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RE: Vetting connectors (was Interledger and Privacy)

From: Brian Walden <brianwalden@outlook.com>
Date: Mon, 26 Oct 2015 16:56:49 -0400
Message-ID: <SNT146-W226D69CA732DA6981EA28DBF230@phx.gbl>
To: Interledger Community Group <public-interledger@w3.org>
I second Yassin, could we clarify terms? I'm sorry, I'm new here and may
 have missed some of the background conversation, but I thought the 
whole point of ILP is to connect ledgers in such a way that the 
connectors do not need to be trusted? Is the vocabulary slightly 
different here than in the whitepaper? Does connector refer to any 
ledgers traversed as a payment goes from sender to recipient?

Date: Mon, 26 Oct 2015 17:11:01 +0200
From: adrian@hopebailie.com
To: public-interledger@w3.org
Subject: Vetting connectors (was Interledger and Privacy)

Arie raised a few questions on another thread which I don't want to get lost in the discussion. The first was the question, how do we vet "trust" of the connectors?

Arie can correct me but I interpreted this as; how do connectors assert who they are and what credentials they have (such as licenses, if required) that users can use to decide if they wish to trust a connector?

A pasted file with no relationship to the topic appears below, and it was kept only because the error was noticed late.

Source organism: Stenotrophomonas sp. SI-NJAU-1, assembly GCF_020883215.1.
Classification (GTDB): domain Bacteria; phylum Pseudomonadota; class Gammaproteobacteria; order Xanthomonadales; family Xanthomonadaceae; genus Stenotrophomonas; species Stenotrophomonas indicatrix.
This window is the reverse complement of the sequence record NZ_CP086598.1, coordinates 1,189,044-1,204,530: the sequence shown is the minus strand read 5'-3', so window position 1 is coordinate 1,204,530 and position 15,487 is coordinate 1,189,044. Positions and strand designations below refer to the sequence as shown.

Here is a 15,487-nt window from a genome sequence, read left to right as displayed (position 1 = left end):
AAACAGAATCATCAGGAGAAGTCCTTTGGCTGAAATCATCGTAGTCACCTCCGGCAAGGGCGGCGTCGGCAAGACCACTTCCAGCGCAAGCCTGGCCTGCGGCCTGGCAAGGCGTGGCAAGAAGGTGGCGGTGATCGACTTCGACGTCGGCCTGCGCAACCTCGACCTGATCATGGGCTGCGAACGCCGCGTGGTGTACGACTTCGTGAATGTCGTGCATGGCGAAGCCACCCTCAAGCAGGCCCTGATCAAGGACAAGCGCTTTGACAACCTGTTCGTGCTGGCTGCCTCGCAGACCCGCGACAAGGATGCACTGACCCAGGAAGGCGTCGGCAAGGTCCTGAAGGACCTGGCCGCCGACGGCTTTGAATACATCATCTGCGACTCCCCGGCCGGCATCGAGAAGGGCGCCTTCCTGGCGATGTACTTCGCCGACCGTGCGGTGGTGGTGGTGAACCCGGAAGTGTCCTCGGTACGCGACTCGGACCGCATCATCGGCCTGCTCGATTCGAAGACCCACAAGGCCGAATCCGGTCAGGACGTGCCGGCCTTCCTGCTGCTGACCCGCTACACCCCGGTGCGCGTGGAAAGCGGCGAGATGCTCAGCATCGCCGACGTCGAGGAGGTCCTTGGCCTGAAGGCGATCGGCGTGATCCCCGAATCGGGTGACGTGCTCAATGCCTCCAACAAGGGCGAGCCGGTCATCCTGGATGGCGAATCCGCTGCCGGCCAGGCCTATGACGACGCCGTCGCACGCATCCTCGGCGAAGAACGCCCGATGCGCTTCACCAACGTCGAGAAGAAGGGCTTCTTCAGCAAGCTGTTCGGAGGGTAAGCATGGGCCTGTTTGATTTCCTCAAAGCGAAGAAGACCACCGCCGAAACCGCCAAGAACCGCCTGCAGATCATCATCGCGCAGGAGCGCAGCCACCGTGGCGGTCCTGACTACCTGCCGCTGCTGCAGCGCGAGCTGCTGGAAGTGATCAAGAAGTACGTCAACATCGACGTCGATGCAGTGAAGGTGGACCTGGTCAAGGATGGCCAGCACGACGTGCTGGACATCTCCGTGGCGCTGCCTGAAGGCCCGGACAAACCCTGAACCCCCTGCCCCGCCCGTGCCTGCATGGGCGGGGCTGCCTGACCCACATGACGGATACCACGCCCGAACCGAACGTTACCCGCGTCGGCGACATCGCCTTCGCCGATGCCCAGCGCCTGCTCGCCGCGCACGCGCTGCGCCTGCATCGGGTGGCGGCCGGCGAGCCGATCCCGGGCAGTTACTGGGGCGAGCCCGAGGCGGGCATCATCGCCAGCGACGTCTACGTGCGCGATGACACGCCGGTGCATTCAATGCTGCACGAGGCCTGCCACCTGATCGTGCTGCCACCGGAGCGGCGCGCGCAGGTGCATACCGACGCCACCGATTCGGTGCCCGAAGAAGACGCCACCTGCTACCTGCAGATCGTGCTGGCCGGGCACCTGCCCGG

I think we can seperate this into two "tests" that the user must do:
1) Is the connector who they say they are?
2) Is the connector qualified to perform the transaction that is being requested?

I think for both the user must establish some level of trust, either with the connector itself or with some entity that makes assertions about the connector.

If, for example, the connector is a registered bank then user's will likely trust the fact that the bank is licensed and their funds are FDIC insured (in the US). They could verify that they are dealing with the actual bank's API using something like SSL certificates.

If on the other hand if the connector is an independent organisation like a specialist market-maker then the user may decide to use a third-party verification service that under-writes or guarantees the connector.

These are two extremes but it illustrates the point that ultimately user's (in determining the path for their payment) will make decisions about who to trust and that will depend on various factors like the value of the payment, the user's appetite for risk etc.

In terms of standardisation, we should begin documenting these use cases and risk factors so we can figure out what data a connector should be sharing with users to allow them to make their trust decisions and do their path finding.

Any thoughts on what that list might look like?
Received on Tuesday, 27 October 2015 00:54:28 UTC

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